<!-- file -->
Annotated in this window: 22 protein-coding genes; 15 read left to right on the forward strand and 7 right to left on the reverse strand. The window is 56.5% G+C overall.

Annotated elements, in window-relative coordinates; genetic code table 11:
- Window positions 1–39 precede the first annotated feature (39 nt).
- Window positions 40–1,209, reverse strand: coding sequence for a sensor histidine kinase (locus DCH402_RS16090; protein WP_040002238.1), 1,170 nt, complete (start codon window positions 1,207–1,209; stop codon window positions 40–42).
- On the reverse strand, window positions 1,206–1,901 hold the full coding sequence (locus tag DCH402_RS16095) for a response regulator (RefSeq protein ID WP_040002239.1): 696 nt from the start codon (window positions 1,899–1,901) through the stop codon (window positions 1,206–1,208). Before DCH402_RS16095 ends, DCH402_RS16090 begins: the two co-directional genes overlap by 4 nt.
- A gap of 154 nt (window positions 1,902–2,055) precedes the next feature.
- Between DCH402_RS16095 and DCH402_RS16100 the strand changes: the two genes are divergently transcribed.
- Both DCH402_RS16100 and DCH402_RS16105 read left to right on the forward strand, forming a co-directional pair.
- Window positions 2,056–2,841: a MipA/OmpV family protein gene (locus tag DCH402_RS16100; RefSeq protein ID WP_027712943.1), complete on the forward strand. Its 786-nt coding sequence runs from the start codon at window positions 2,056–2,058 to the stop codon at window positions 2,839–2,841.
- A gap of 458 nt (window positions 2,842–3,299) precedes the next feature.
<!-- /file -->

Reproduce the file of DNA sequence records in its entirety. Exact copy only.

Annotated in this window: 22 protein-coding genes; 15 read left to right on the forward strand and 7 right to left on the reverse strand. The window is 56.5% G+C overall.

Annotated elements, in window-relative coordinates; genetic code table 11:
- Window positions 1–39 precede the first annotated feature (39 nt).
- Window positions 40–1,209, reverse strand: coding sequence for a sensor histidine kinase (locus DCH402_RS16090; protein WP_040002238.1), 1,170 nt, complete (start codon window positions 1,207–1,209; stop codon window positions 40–42).
- On the reverse strand, window positions 1,206–1,901 hold the full coding sequence (locus tag DCH402_RS16095) for a response regulator (RefSeq protein ID WP_040002239.1): 696 nt from the start codon (window positions 1,899–1,901) through the stop codon (window positions 1,206–1,208). Before DCH402_RS16095 ends, DCH402_RS16090 begins: the two co-directional genes overlap by 4 nt.
- A gap of 154 nt (window positions 1,902–2,055) precedes the next feature.
- Between DCH402_RS16095 and DCH402_RS16100 the strand changes: the two genes are divergently transcribed.
- Both DCH402_RS16100 and DCH402_RS16105 read left to right on the forward strand, forming a co-directional pair.
- Window positions 2,056–2,841: a MipA/OmpV family protein gene (locus tag DCH402_RS16100; RefSeq protein ID WP_027712943.1), complete on the forward strand. Its 786-nt coding sequence runs from the start codon at window positions 2,056–2,058 to the stop codon at window positions 2,839–2,841.
- A gap of 458 nt (window positions 2,842–3,299) precedes the next feature.